There are many health benefits to having regular, good quality sleep. Now a team at King's College London have found that increasing the amount of sleep a person gets can lead to them eating fewer sugary foods and making better food choices.
The team led by Wendy Hall, enlisted 42 volunteers to help them investigate the link between sleep and diet. 50% of the volunteers were given advice on how to get more sleep, such as avoiding caffeine before bed, establishing a relaxing routine and trying not to go to bed feeling either too full or hungry. This advice was intended to help increase the amount of sleep they got each night by 90 minutes. The remaining 21 participants acted as the control group, receiving no helpful sleep advice.
Results for the advised group showed that 86% spent more time in bed and around half slept for longer than they used to. They also reduced their free sugars intake by an average of 10 grams per day and ate fewer carbs. The control group showed no significant changes in their dietary habits.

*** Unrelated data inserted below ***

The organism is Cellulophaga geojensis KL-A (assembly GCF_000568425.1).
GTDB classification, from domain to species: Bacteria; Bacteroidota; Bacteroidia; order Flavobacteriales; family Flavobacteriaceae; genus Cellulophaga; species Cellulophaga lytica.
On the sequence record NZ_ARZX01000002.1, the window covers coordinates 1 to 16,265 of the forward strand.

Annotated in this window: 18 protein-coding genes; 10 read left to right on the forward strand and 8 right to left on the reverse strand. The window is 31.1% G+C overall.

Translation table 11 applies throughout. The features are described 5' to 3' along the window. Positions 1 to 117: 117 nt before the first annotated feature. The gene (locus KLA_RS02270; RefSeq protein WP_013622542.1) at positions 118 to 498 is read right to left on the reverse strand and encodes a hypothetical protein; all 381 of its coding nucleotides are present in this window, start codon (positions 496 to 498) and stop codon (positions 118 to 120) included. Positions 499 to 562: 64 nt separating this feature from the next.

Free sugars include any sugar added to food as well as honey, syrups and fruit juice.
Hall stated, “The fact that extending sleep led to a reduction in intake of free sugars suggests that a simple change in lifestyle may really help people to consume healthier diets”.
A previous study in 2011, followed more than 1500 middle-aged people for six years and found that the people who became obese during that time slept an average of 6.3 hours a night, whereas those who maintained a healthier body weight slept for an average of 7.2 hours each night.
So, if you're trying to reduce your sugar and/or carb intake, think about going to bed a bit earlier each night snuggled up in your scooms duvet!
Journal reference: American Journal of Clinical Nutrition